Full Circle: Golly, Mr. Gandhi
Published 11:00 am Sunday, July 29, 2018
I’ve always admired Mahatma Gandhi. As a child I thought he was Scottish. You know,
Mahat McGandhi. Then I found out his true name was Mohandas Karamchand Gandhi, a real mouthful for my young mouth. Thankfully, my study of him became instantly simpler when one day I learned I could refer to him as just “Gandhi.” Whew!
By parental arrangement, Gandhi married a girl unknown to him when he was only thirteen. In spite of this risky beginning, he grew to love Kasturbai deeply, referring to her as the solace of his life. It’s only a guess, but I’m thinking she must have been the envy of every housewife in India for Gandhi, not being what you’d call a clothes horse, pretty much freed her from the burdensome task of laundry. I mean, as her husband wore only a dhoti (a loincloth that looked like an XXL Curity diaper) and a chaddar (shawl), all Kasturbai had to do was soak, scrub on a flat river stone, wring, dry and his wardrobe was good to go.
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Gandhi shed his traditional attire and adapted this simple outfit as his way of identifying with the poor and ill clad masses. He, as well, spun his own cloth on a box charkha, which looked remarkably like a very small American windmill. To him this contraption was not just a tool, but rather a symbol for the emancipation of the Indian people from British colonial rule; his boycott of their foreign cloth.
On one occasion his simple handmade outfit caused quite a stir when he met the King of England. Upon being asked if his simple dhoti and chaddar had been enough clothing for such an auspicious occasion, Gandhi famously quipped, “The King had on enough for the both of us.”
Gandhi was also known for his wise sayings: “Nobody can hurt me without my permission.” “In a gentle way, you can shake the world.” “A man is but the product of his thoughts; what he thinks, he becomes.” “An eye for an eye will make the whole world blind.” But who knew that this fearless campaigner for the rights and dignity of all people suffered his whole life from an acute fear of speaking in public? Gandhi’s glossophobia was so severe that as a young lawyer, the first time he faced a judge, he froze and fled the courtroom in panic.
This is only my theory, but perhaps … just perhaps … it was necessary for him to be born with those outrageously over-large, jug-handle ears so that he alone was able to listen to the plight of the poor, the downcast and those who were invisible to others—the people whom no one else heard.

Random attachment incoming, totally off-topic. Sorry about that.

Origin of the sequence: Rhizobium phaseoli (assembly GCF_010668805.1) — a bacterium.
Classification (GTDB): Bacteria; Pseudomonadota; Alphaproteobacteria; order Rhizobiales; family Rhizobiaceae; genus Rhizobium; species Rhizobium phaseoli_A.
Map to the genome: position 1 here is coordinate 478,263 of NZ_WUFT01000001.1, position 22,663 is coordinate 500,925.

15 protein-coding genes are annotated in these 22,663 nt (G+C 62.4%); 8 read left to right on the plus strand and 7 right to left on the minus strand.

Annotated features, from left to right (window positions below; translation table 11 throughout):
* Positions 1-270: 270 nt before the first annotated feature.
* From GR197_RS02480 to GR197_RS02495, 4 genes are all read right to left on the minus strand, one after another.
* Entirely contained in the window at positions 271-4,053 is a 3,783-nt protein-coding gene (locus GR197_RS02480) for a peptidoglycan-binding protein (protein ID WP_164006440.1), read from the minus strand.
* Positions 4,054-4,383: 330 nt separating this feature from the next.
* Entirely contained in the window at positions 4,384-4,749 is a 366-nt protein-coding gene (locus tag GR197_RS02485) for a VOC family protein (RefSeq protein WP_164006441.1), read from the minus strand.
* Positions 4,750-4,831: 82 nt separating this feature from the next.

Ironically, in his hesitation to speak, Gandhi discovered how much more he could say with his silence. Indeed, his sparse words affected … and changed … countless millions of people throughout the world and, in time, Gandhi became known as “Bapu,” the father of the non-violent Indian independence movement. His most powerful way of politically revolting was to fast, a tactic he employed seventeen different times, the longest of which lasted 21 days!
I do not know if this story is true, but if so it perfectly illustrates not only the mastery of his use of words, but also his deeply satisfying and stunning wit. When Gandhi was studying law at University College in London, he had a professor named Mr. Peters who disliked Gandhi intensely and frequently displayed prejudice and animosity towards him. One thing that particularly vexed Mr. Peters was Gandhi’s refusal to lower his head when addressing him, as he felt that, as a professor, he deserved. As you can imagine, this caused frequent confrontations.
One day Mr. Peters was having lunch in the university dining room when Gandhi approached with his tray and sat down beside him. Thoroughly disgusted, the professor burst out, “Mr. Gandhi, you do not understand. A pig and a bird do not sit together to eat!”
Gandhi looked at him—as a parent would to a rude child—and calmly replied, “You do not worry, Professor. I’ll fly away.” With that he moved to another table. Mr. Peters immediately reddened with rage and decided that such an insinuation was the last straw. He would take revenge. This would not be easy, however, as Gandhi performed brilliantly on all his tests, so the professor knew he would have to find a way to cleverly get his comeuppance.
So the next day, in front of the class, the cocky professor singled him out by asking, “Mr. Gandhi, if you were walking down the street and found two packages—one full of wisdom and one full of money—which would you take?”
Without hesitating, Gandhi responded, “The one with the money, of course!” Smiling sarcastically, Mr. Peters replied, “I, in your place, would have taken wisdom.” Gandhi shrugged indifferently and said, “Each one takes what he doesn’t have.” With that remark, Mr. Peters was beside himself with mortification. So great was his anger that he wrote ‘IDIOT !!!’ across Gandhi’s exam paper. Gandhi looked at it, then returned to his desk where he calmly contemplated his next move.
A few moments passed. Then Gandhi rose from his seat, walked up to the professor and said in a dignified, but caustic tone, “Mr. Peters, you have signed my exam, but you have not given me a grade.”
“Full Circle” is written by Peggy Keener, the author of two internationally award-winning books: “Potato In A Rice Bowl” and “Wondahful Mammaries.”